Risks of Adding Gauze to Ocular Protection During Aesthetic Laser Treatment

Lasers can ignite gauze used as eye protection.
Effect of four lasers on gauze and ocular shields.

Gauze should not be used underneath patient protective eyewear during aesthetic laser treatments, say authors Christine E Wamsley, BA, John E Hoopman, CMLSO, and Jeffrey M Kenkel, MD.

For their study, published in the Aesthetic Surgery Journal (November 27, 2020), the researchers noted that it is not uncommon for practitioners to place either dry or wet gauze underneath external patient protective eyewear when performing laser procedures, despite potential risks.

To better understand the dangers, they evaluated the effect of four commonly used lasers—2,940nm Erbium-doped Yttrium Aluminum Garnet (Er:YAG) laser, the 532nm Potassium Titanyl Phosphate (KTP) laser, the 1,064nm Neodymium-doped Yttrium Aluminum Garnet (Nd:YAG) laser and a Lumenis UltraPulse 10,600nm carbon dioxide (CO2) laser—on dry gauze pads, wet gauze pads and adhesive external eye shields.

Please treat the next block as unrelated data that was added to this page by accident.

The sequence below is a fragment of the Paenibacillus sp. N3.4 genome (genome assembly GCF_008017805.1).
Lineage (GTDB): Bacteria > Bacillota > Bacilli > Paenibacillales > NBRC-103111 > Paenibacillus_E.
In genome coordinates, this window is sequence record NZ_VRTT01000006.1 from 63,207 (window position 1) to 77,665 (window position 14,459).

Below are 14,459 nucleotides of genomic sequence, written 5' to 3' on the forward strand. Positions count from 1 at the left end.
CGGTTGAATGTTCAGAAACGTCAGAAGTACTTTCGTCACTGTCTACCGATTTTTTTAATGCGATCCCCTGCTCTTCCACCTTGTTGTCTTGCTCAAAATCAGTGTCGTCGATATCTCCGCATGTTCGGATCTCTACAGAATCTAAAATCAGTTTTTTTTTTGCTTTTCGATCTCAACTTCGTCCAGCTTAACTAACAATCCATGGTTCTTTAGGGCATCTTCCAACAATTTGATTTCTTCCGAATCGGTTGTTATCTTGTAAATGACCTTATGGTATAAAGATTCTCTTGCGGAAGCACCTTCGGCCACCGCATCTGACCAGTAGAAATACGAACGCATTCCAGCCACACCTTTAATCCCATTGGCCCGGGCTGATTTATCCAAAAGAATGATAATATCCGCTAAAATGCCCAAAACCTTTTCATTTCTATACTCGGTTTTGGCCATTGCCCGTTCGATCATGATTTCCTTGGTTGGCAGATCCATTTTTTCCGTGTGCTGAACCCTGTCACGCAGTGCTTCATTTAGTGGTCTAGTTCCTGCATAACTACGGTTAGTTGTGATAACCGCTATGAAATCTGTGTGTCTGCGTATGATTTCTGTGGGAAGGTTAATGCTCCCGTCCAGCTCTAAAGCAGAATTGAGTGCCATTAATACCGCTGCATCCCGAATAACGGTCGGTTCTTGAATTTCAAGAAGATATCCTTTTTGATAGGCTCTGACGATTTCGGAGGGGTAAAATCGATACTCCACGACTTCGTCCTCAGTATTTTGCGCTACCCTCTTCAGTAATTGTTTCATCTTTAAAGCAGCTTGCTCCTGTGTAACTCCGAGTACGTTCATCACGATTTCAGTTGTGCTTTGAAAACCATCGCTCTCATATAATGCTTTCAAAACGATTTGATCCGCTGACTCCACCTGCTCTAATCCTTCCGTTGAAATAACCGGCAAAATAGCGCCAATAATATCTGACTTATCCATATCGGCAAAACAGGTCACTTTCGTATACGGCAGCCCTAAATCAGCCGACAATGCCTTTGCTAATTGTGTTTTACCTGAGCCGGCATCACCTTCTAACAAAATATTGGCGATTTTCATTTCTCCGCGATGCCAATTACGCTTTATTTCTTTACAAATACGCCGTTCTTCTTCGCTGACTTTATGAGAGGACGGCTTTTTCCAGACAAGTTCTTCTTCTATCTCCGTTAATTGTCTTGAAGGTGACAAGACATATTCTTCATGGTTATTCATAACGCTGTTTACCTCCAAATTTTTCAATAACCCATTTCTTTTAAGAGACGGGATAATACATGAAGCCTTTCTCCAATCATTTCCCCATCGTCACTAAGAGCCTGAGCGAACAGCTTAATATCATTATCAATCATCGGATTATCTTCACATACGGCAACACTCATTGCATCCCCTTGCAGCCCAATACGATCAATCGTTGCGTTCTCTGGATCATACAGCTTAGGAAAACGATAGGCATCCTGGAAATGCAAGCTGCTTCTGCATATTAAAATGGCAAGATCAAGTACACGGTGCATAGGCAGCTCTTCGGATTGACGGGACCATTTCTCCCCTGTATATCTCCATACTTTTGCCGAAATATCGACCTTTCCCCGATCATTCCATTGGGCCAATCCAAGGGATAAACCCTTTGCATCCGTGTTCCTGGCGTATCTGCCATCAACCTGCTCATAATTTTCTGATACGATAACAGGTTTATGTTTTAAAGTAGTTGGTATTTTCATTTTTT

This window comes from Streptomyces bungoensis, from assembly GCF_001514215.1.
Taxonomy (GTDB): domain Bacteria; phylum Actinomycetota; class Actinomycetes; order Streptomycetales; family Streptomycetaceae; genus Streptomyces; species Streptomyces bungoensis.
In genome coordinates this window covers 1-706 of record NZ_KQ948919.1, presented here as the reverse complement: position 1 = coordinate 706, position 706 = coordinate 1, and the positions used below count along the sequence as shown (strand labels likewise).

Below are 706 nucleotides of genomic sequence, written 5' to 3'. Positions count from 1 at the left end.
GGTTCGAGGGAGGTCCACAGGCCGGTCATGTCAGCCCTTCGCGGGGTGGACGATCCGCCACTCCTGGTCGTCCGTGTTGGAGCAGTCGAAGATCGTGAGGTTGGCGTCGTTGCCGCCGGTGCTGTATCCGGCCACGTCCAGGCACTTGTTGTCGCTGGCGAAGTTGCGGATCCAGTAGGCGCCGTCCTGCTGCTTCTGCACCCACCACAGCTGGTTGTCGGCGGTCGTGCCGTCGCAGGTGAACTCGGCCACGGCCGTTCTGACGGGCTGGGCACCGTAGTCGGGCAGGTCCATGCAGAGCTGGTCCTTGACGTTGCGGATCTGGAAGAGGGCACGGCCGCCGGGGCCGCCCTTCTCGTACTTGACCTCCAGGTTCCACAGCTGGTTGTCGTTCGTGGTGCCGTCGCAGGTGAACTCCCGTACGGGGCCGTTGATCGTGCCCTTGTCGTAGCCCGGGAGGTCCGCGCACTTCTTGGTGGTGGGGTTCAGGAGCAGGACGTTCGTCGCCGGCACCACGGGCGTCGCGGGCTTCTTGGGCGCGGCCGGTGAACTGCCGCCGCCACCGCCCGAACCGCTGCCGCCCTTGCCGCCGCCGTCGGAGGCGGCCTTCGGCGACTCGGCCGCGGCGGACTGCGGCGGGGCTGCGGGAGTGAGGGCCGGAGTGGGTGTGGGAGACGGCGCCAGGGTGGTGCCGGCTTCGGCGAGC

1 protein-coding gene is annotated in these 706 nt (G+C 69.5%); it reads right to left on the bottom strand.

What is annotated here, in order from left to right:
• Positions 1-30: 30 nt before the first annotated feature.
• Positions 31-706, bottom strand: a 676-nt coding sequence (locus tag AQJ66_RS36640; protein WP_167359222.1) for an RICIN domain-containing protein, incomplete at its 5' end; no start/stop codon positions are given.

When exposed to the 2,940nm Er:YAG and 10,600nm CO2 lasers, dry gauze smoked on the first pulse and ignited on the second pulse. There was no damage to the wet gauze or adhesive eye shields after eight and four pulses, respectively. The 532nm KTP lasers caused no damage to any of the materials after 30 pulses. After one pulse of the 1,064nm Nd:YAG laser, the dry gauze smoked; after two pulses, the adhesive eye shields sparked, but there was no damage to the underlying surface after 30 pulses.

Based on these findings, the author concluded: “The results of our study highlight the inherent flammability of gauze when exposed to lasers commonly used to address aesthetic facial concerns. Although moistened gauze conveyed more protection than dry gauze, these results do not guarantee patient ocular safety. Therefore, the authors do not recommend the use of any gauze under protective eyewear.”

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